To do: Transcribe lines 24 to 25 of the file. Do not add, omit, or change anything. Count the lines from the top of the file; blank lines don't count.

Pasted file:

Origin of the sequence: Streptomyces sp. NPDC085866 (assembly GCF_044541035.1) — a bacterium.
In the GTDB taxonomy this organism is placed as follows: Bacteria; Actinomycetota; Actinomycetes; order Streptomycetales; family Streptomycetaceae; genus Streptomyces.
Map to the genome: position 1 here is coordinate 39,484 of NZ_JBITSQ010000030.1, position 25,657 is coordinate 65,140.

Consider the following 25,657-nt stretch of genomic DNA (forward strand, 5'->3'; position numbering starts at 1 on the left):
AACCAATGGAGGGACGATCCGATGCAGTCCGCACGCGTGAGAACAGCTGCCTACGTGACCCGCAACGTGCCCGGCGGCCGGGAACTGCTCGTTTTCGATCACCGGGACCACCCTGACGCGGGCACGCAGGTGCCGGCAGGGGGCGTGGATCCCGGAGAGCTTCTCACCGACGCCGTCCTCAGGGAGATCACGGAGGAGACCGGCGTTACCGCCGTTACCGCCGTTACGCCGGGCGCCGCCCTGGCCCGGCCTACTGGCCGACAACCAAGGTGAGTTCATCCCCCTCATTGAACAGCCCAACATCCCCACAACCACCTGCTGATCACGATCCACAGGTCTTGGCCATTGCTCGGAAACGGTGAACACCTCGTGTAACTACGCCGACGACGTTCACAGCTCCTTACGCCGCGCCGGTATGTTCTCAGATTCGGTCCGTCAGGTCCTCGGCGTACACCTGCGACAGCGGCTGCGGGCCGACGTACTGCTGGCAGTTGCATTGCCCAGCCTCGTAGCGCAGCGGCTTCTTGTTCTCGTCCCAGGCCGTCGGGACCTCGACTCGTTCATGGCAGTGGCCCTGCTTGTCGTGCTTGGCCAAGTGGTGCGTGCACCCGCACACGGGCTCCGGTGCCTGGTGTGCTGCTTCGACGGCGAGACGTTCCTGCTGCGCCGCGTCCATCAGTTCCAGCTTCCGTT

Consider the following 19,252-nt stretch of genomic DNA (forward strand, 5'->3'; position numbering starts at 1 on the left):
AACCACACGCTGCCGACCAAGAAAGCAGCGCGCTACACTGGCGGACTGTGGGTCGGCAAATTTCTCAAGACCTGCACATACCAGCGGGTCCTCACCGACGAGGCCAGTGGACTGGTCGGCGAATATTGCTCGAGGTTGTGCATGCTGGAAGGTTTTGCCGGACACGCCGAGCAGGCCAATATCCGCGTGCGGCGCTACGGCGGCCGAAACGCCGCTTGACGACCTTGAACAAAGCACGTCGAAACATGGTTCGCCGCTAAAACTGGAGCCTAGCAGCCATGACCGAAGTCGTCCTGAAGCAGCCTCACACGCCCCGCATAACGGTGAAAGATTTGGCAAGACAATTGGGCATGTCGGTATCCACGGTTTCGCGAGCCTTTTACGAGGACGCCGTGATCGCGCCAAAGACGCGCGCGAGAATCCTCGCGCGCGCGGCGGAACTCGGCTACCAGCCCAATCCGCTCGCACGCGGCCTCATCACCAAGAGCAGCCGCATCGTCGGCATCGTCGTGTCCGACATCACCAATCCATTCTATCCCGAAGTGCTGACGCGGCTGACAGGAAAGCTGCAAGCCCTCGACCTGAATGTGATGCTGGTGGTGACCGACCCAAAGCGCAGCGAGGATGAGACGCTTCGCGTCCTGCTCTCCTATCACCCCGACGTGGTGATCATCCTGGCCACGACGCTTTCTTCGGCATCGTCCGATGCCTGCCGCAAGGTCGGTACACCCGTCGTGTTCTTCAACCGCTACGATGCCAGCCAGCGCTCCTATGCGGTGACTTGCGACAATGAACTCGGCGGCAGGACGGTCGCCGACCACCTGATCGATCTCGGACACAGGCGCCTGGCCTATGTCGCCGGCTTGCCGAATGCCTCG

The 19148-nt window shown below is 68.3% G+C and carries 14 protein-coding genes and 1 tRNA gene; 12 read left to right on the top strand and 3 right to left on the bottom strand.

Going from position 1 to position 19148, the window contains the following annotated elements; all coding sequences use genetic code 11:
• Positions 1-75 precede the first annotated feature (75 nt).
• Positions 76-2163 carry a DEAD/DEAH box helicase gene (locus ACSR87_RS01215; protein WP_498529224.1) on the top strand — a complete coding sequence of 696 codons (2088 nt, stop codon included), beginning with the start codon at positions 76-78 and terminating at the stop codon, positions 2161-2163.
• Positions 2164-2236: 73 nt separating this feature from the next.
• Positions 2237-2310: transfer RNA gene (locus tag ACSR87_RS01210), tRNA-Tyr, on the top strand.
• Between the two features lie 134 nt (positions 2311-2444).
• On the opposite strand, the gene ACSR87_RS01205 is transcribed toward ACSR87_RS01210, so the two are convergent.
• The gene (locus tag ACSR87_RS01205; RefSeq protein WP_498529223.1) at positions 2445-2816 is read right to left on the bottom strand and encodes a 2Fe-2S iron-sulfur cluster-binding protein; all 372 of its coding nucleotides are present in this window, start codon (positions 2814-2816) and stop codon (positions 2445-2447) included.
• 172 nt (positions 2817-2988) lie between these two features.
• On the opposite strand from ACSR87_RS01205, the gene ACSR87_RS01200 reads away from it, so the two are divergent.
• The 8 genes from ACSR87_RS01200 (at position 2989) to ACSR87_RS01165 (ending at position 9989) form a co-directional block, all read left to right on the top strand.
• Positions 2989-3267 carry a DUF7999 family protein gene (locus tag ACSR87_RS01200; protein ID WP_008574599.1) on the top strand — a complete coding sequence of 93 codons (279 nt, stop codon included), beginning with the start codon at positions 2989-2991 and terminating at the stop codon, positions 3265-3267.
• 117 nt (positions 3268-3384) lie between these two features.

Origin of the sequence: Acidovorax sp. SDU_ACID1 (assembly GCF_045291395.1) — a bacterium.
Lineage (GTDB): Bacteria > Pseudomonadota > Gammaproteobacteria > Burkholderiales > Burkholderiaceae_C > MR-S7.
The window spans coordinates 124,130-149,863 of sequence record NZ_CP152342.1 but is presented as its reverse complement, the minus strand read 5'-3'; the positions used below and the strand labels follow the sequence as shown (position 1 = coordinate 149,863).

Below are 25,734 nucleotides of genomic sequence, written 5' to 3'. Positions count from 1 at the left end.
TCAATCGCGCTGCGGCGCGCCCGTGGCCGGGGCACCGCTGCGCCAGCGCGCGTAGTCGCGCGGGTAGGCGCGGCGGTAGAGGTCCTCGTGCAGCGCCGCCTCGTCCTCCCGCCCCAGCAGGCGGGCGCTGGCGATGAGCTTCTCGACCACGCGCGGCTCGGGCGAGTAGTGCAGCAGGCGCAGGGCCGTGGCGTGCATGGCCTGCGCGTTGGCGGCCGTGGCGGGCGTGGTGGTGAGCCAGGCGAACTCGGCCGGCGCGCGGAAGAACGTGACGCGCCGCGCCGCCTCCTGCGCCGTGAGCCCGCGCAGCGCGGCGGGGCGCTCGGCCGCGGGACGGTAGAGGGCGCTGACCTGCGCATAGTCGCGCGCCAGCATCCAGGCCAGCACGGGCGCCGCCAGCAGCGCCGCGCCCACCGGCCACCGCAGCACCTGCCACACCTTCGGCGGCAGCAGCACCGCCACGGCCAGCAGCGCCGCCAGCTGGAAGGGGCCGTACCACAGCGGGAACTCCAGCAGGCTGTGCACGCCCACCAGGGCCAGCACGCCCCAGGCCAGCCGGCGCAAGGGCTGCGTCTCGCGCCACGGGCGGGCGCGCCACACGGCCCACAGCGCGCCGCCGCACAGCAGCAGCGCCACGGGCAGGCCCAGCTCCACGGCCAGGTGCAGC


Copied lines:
The window spans coordinates 124,130-149,863 of sequence record NZ_CP152342.1 but is presented as its reverse complement, the minus strand read 5'-3'; the positions used below and the strand labels follow the sequence as shown (position 1 = coordinate 149,863).

Below are 25,734 nucleotides of genomic sequence, written 5' to 3'. Positions count from 1 at the left end.